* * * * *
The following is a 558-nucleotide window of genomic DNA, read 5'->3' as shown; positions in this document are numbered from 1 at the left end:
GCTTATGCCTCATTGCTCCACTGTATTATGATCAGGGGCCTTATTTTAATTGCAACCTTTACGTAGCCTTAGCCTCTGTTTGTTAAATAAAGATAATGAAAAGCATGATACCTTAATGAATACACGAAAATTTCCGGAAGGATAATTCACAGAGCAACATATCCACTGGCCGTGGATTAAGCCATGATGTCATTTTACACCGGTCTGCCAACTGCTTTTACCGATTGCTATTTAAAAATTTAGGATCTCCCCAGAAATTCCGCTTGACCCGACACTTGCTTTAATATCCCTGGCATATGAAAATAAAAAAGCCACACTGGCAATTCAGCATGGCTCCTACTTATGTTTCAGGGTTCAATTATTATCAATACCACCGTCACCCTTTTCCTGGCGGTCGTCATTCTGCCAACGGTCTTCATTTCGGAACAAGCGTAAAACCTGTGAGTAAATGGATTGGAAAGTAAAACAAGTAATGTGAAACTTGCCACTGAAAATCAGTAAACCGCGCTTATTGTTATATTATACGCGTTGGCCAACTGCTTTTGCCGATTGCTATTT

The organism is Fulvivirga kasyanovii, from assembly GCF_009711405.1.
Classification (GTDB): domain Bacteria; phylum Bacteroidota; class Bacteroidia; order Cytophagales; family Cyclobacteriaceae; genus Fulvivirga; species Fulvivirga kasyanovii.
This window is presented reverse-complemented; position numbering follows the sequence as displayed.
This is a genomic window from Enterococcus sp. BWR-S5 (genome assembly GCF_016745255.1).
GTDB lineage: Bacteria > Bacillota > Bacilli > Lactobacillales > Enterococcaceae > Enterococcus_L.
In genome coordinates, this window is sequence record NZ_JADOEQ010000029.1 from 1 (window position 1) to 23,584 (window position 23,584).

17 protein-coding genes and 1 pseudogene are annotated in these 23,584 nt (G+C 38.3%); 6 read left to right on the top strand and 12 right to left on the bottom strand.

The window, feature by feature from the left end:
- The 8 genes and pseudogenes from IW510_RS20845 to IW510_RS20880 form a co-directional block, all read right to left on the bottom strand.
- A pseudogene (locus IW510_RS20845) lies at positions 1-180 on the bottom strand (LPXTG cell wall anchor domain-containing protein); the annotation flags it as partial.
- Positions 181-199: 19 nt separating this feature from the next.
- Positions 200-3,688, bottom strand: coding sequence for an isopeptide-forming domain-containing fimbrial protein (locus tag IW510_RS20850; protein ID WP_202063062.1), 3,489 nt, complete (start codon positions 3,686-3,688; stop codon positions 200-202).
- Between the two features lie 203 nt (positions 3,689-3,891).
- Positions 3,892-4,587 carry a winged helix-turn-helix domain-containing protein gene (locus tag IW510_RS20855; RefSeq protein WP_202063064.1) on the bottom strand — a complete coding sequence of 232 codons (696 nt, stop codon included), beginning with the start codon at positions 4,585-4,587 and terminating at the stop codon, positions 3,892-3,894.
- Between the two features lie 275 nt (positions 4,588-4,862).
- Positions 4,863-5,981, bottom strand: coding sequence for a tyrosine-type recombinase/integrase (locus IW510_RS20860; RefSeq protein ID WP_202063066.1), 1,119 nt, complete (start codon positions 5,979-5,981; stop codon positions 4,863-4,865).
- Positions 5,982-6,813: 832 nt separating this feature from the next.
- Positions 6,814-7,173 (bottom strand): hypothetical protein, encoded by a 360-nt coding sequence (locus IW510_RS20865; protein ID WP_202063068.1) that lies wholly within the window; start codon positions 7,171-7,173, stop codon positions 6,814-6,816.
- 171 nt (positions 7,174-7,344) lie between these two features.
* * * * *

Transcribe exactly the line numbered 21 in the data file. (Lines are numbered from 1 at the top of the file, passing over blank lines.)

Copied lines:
- 171 nt (positions 7,174-7,344) lie between these two features.